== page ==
Scottish CND      Magazine
In Scotland there was widespread opposition to the bombing campaign mounted against Iraq. At midday on Wednesday 16th December, as it became clear that an attack was imminent, a vigil in George Square Glasgow was organised at a few hours notice. Thirty people turned up with placards and candles at 5 pm. At 10 pm that night the cruise missiles started landing across Iraq. On the second evening there were over 100 people at the vigil, and more again on the third night, when Tam Dalyell MP spoke.
Glasgow’s Islamic community called a rally on the Saturday and this was supported by other organisations and individuals - over 350 people took part. Edinburgh CND organised the handing in of letters of protest to the US Consulate. The Society of Friends, the Iona Community and others were involved. Keith Bovey, Scottish CND President, handed in a letter questioning the legality of the bombing campaign. There were also events in Stirling and Dundee.
Glasgow City Council opposed the bombing and a number of Councillors were vocal in their condemnation of it. Scottish CND helped to mobilise people to come to the vigils in Glasgow and highlighted the hypocrisy of the government’s position - keeping weapons of mass destruction on the Clyde.
Scottish MPs George Galloway, Tam Dalyell and Denis Canavan played a leading role in speaking out against the bombing. Other MPs were likely to have joined their stance in Westminster, but the issue was not taken to a vote.
The SNP also opposed the attack. Speaking at one of the vigils, SNP Councillor John Mason said “It is just like playground bullying, kicking someone down to the ground. I am convinced the people of Scotland are against this action.”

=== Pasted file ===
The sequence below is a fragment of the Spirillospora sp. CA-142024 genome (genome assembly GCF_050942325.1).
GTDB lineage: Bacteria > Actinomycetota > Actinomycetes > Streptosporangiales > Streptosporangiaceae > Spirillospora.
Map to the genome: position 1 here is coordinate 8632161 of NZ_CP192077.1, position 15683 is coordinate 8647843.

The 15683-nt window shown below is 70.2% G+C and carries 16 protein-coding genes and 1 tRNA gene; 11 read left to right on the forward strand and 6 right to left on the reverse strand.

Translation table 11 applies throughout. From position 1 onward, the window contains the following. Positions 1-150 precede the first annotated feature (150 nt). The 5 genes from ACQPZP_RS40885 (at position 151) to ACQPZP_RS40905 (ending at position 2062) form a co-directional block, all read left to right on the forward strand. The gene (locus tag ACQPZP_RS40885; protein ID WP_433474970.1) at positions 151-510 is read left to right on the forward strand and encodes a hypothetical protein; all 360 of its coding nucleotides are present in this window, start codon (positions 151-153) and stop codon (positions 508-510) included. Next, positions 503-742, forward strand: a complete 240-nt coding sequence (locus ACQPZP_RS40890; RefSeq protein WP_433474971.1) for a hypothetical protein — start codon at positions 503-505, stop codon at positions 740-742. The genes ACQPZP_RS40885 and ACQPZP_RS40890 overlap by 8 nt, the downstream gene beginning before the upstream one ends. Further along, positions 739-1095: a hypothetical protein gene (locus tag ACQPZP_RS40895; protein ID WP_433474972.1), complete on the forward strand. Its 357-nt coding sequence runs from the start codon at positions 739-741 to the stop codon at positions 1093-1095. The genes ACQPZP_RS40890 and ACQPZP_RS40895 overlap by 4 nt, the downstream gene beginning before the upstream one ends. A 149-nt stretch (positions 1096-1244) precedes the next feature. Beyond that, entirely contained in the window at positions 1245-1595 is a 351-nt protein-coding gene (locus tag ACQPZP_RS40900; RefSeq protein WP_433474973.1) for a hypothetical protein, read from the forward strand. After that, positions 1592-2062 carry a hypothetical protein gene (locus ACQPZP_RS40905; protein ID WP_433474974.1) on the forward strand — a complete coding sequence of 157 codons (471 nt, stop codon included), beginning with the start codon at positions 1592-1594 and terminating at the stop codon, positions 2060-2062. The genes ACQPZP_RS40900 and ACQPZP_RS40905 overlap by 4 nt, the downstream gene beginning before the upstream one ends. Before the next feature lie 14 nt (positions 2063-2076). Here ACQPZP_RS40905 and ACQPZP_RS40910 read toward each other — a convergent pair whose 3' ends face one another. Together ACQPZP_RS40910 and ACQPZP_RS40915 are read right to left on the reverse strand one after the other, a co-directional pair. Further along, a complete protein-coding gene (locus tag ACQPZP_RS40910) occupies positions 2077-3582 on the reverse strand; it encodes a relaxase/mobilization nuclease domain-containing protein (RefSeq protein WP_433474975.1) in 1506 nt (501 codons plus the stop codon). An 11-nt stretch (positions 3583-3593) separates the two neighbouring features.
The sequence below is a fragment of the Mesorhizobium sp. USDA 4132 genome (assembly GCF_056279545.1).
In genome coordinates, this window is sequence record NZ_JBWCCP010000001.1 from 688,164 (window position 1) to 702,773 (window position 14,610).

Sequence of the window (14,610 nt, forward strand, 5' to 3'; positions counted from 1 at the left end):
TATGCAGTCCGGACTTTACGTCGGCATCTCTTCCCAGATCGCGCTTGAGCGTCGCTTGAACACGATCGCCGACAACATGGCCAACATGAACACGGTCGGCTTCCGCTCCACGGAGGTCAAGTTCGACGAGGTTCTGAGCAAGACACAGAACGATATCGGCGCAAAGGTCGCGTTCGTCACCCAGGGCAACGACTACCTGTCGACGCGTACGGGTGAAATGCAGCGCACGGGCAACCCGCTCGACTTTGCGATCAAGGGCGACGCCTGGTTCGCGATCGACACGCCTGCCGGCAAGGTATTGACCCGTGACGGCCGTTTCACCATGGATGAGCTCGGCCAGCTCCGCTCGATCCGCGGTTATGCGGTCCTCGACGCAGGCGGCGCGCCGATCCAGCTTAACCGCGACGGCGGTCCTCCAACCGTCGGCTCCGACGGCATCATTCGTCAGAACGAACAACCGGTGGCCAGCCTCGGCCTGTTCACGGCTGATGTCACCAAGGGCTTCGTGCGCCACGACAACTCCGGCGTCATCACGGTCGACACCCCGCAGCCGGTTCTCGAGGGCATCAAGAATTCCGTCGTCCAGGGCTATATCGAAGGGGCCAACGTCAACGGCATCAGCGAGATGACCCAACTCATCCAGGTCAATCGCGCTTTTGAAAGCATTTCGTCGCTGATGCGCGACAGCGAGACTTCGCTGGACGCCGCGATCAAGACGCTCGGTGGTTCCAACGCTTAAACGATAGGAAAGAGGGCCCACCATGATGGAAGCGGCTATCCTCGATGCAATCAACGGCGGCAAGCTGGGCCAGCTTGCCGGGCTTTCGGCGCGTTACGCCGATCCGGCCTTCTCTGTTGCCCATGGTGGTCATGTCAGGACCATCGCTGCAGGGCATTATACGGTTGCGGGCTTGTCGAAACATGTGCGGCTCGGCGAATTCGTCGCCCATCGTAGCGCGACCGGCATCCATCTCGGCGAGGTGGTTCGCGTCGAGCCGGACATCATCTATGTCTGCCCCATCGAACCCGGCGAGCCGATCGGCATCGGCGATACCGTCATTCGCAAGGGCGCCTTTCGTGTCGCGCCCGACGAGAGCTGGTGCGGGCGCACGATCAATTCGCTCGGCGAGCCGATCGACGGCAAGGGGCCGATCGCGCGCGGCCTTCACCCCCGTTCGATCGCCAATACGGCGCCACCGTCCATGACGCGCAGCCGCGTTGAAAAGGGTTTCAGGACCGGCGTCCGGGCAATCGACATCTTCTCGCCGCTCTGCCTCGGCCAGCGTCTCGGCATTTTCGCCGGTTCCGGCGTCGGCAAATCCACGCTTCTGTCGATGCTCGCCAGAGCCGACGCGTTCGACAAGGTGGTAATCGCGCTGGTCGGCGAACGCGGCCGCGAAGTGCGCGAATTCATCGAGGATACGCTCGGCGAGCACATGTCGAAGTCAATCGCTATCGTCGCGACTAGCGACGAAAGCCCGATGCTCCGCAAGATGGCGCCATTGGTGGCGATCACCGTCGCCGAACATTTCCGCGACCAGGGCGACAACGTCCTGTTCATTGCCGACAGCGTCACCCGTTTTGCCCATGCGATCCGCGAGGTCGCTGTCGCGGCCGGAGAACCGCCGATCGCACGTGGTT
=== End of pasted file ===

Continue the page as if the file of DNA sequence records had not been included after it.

Bill Speirs, General Secretary of the Scottish Trades Union Congress said: “This action is wrong. This may not be a popular view, but it is one which has been consistently taken by the STUC over the years - including the years when we were opposing Saddam while British Governments and British companies were arming him. The Iraqi people never elected this dictator, but it is they we are punishing today, not Saddam.”
The Scottish Socialist Party condemned the bombing as the “mass murder of innocent people.”
The Scottish branch of the United Nations Association helped with the vigil. Malcolm Harper, director of the UNA in London, wrote to the Times opposing the bombing and making it clear that there was no resolution from the UN which legitimised the attack.
Rev Maxwell Craig the General Secretary of Action of Churches Together in Scotland sent an open letter to Tony Blair on behalf of the main protestant and catholic churches in Scotland. In it he said that the attack on Iraq was “without moral foundation of any kind.”
Maryanne Ure of the Scottish Catholic Justice and Peace Commission said: “Resorting to violence, however it is described, is an admission that we have no better answers than Saddam Hussein.”
Maulana Mohammed Farghurquadri of Glasgow’s Central Mosque said that President Clinton had acted “disgracefully” by ordering the raids just before the start of Ramadan.
Mahmood Al-Sabbaqh, an Iraqi living in Glasgow, described how he had contacted his relatives: “When I spoke to my family they said they are hiding under the stairs. All the windows have been blown out in the house.”
Faten Hameed, an Iraqi living in Jordanhill, Glasgow, had looked after Mariam, the 4 year old girl George Galloway brought to Glasgow for treatment. After the first night of bombing Faten said: “I know Mariam misses Glasgow and is grateful to everybody. But I phoned her this morning and she was crying. Bill Clinton is terrorising everybody and killing innocent people.”
On the first night of the bombing Faslane Peace Campers broke into Britain’s base which harbours weapons of mass destruction. One of them cycled through the gate at Faslane in the early hours of the morning. Others cut a hole in the fence. Five were arrested.
Scottish CND      Magazine